In this article, we are going to talk about static members in C#, when and why to use them.

If you want to see complete navigation of this tutorial, you can do that here C# Intermediate Tutorial.

To download the source code, you can visit Static Members in C# Source Code. 

We are going to divide this article into the following sections:

About Static Methods

When we define a method in a class, it belongs to that class, and every instance of that class will be able to access it. One class can have many such methods. But there are some methods that are independent of the specific class instance. That kind of methods is called “static methods”. So, the static methods are the methods that don’t belong to an instance of a class, can interact only with other static elements and have the static keyword in the method description.

Let’s take the Sqrt() method for example. This method calculates the square root of a number, and we don’t have to instantiate the Math class (which the Sqrt belongs in) because this method is a static method:

So, why is the Sqrt method a static method and not a nonstatic one?

Well, the Sqrt accepts only one argument and it is enough to do its job. We provide an argument number and the method returns a square root of that number. We didn’t mention the Math class at all. That’s because we don’t have to. The Math class doesn’t provide any support to the Sqrt method to do its job. It only provides a space for the Sqrt method to reside in.

When we have a case like this one, it is usually a good solution to create a method as a static one.

Working with a Static Method

To call a static method, as we said, we don’t need an instance of a class. We can call it with the following syntax: ClassName.MethodName(arguments…);

So, when we want to use the Sqrt method or any other method from the Math class, we can call it like this:  Math.Sqrt(16);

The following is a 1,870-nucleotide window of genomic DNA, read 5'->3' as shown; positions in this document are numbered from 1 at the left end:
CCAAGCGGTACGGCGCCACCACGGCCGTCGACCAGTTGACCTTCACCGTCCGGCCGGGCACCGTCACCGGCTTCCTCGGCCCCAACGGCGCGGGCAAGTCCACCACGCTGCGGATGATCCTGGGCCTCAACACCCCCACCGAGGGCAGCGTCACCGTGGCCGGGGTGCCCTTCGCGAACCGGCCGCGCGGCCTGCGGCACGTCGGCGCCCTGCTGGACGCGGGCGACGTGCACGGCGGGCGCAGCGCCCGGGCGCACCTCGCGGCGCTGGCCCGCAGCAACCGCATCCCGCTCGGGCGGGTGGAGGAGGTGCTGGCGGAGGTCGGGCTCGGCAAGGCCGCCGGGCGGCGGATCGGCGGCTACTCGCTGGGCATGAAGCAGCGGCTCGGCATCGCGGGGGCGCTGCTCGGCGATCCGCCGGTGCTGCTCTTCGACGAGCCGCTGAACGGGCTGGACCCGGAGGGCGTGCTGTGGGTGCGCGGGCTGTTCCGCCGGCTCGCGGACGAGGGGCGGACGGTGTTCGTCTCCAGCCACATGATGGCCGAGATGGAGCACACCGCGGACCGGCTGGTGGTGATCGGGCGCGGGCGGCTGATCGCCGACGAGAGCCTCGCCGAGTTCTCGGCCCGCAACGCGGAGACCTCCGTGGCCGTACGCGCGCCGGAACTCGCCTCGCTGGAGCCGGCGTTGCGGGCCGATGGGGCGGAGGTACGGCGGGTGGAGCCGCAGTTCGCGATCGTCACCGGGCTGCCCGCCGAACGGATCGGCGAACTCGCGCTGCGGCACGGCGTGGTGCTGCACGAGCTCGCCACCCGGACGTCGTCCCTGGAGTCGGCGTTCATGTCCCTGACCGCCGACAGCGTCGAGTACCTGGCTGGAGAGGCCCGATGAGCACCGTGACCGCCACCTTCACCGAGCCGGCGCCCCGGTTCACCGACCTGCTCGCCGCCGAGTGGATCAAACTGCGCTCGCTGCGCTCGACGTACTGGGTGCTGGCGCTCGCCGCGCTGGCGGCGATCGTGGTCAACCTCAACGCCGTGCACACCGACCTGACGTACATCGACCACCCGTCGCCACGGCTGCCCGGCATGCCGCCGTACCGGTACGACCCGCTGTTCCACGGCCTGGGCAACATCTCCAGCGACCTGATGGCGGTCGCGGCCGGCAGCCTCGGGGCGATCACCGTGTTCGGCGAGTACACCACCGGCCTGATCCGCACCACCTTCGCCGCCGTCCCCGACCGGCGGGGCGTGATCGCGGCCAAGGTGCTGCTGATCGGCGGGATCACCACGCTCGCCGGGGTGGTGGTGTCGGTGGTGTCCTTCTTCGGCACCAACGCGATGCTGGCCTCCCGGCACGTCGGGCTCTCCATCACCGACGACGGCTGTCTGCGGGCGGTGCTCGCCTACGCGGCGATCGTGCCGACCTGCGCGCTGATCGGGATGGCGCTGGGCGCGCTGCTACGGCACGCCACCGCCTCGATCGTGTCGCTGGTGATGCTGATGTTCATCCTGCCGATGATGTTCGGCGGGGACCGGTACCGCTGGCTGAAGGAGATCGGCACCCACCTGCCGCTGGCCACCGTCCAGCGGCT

Creating a Field by Using the Const Keyword

If we prefix our field with the const keyword, we can declare such a field where its value can never change. The keyword const is short for constant. A constant member is defined at compile time and it can’t be modified at runtime.

We can create a const variable in the following way: AccessModifier const Type Name = Value;

Const member - Static Members in C#

Static Class

In C#, next to static methods we can declare static classes as well. The static class can contain only the static members. Its purpose is to act as a holder for the utility methods and fields. There is no point in instantiating this type of classes by using the new keyword. Furthermore, we can’t do that at all. But we can create a default constructor as long as it is a static one. Any other type of constructor is illegal:

About Extension Methods and How to Use Them

Let’s suppose that we want to add a new feature to the string type, for example, the FirstLetterUpperCase functionality that always makes the first letter of a string with upper case. We can write a normal method for that purpose:

But, as we can see, we need to send a word as a parameter every time and to accept returned value every time as well. This is not the wrong approach but we can do it even better. There’s where the extension methods come in.

An extension method enables us to extend an existing type with additional static methods. We must create that kind of methods inside a static class and they have the first parameter prefixed with the this keyword.

But why do we have to place a prefix in front of the first parameter?

Because that parameter is an indicator that tells to the compiler which type we extend.

So here is the previous example but with the extension method:

Extension methods result - Static Members in C#



We are done with the static members and now we have a great tool in our toolbox that we can use while developing our C# applications.

In this article, we have learned:

  • How to use static classes
  • The way to use static methods
  • How to create extension methods
  • About const keywords and creating constants

In the next article, we are going to talk about Anonymous Types and Nullable Types in C#.

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